If you have Python and a basic build environment, you can check out
the code and run the unit tests by running
That will install all the python requirements into a local virtualenv
and then run the test suite.
To run a development server, the only other thing you need is a
database. If you have postgres running and your current user has
password-less access to it, you can do:
$ createdb spokehub $ make migrate
which will create the initial database schema.
If you need a different database setup, create a
spokehub/local_settings.py file and drop in a standard Django
database config stanza there to point to the DB you want to use (that
file is ignored by git). Then you can create the database and run
make migrate to set it up.
After that, you'll probably want a superuser so you can login:
$ ./manage.py createsuperuser
Then you can start up a dev server on port 8000 with:
$ make runserver
make is smart enough to detect changes to
package.json and automatically re-build/re-install whatever is
necessary to keep things up to date. (sometimes when you run
runserver it will do a bunch of stuff before actually starting up the
dev server; this is why).
- the unit tests must all pass
- code must pass
flake8(automatically run by
so if those checks pass, the code will be automatically deployed to
the production server. This means:
- Make sure you are ready. Don't check code into
aren't sure. Make a PR and ask for a code review if in doubt.
- Use feature flags liberally (spokehub uses
waffle) to deploy code without
SASS/client-side asset pipeline
Do not edit the
.css files in
media/css directly unless you know
exactly what you are doing. They are generated on the fly from
SASS. You almost certainly want to edit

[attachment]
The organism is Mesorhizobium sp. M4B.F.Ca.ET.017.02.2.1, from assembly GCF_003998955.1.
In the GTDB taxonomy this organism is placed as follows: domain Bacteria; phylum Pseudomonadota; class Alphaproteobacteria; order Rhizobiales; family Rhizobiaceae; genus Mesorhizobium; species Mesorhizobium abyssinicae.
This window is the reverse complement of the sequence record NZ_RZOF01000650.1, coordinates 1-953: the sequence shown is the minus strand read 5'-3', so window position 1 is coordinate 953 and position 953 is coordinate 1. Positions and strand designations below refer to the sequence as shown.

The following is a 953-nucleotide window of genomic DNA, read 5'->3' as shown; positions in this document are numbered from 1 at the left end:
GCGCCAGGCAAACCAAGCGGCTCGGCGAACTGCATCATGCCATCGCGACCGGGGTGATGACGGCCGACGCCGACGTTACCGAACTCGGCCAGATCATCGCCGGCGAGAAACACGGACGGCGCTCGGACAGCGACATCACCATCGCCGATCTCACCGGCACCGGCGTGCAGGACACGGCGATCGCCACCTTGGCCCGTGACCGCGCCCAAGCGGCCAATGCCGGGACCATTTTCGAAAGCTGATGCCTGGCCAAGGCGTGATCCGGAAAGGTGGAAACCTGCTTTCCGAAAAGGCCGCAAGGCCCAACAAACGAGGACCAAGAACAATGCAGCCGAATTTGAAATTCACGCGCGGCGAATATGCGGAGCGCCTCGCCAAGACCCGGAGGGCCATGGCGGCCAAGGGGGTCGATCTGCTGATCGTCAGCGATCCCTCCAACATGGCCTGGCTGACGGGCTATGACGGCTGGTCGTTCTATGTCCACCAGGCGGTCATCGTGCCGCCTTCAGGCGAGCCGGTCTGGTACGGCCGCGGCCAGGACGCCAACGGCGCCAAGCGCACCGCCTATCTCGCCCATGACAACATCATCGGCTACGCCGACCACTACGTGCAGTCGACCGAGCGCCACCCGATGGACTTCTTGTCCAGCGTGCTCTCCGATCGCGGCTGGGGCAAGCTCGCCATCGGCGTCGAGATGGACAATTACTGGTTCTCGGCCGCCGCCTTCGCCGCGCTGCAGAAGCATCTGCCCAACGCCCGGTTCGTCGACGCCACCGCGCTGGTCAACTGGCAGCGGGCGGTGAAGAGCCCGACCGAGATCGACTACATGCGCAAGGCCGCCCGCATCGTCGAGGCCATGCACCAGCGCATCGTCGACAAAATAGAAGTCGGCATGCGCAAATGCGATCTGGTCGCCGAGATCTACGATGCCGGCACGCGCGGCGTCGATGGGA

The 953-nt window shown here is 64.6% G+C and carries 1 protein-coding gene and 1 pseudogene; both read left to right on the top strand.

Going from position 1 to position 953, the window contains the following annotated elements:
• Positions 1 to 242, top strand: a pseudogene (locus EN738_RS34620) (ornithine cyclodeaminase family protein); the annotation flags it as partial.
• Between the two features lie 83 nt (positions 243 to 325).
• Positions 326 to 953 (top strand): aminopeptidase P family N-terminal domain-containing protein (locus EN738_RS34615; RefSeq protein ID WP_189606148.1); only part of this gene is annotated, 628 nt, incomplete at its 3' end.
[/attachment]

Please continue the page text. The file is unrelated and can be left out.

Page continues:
.scss files in
(Note: if you're running on OS X or in a virtual machine, there might
be some extra complexity as far as setting up port mapping for the
VM. The rest of this is written assuming that you're either running on
Linux, or that you are familiar enough with your docker setup to make
the necessary adjustments)
$ make compose-migrate $ make compose-createsuperuser $ make compose-waffle-flags $ make compose-run
The first step will take a while since it's building the image from
create-superuser step will ask you to create a user,
which you can later log in to the site with as an admin.
From then on, you'll mostly just need to run
make compose-run to
start up the dev server.
Unlike the "plain" non-docker setup above, the Makefile isn't clever
enough to rebuild things when
changes. You'll want to watch those yourself and just re-run
build anytime there are changes to either of those files.
Similarly, if you see any new migrations (any files with
in the filename) come across, you'll need to run
compose-migrate to apply those migrations to the database.
You can run arbitrary Django "manage.py" commands within the docker
$ docker-compose run web manage help $ docker-compose run web manage shell
etc. Note that it is
manage there, not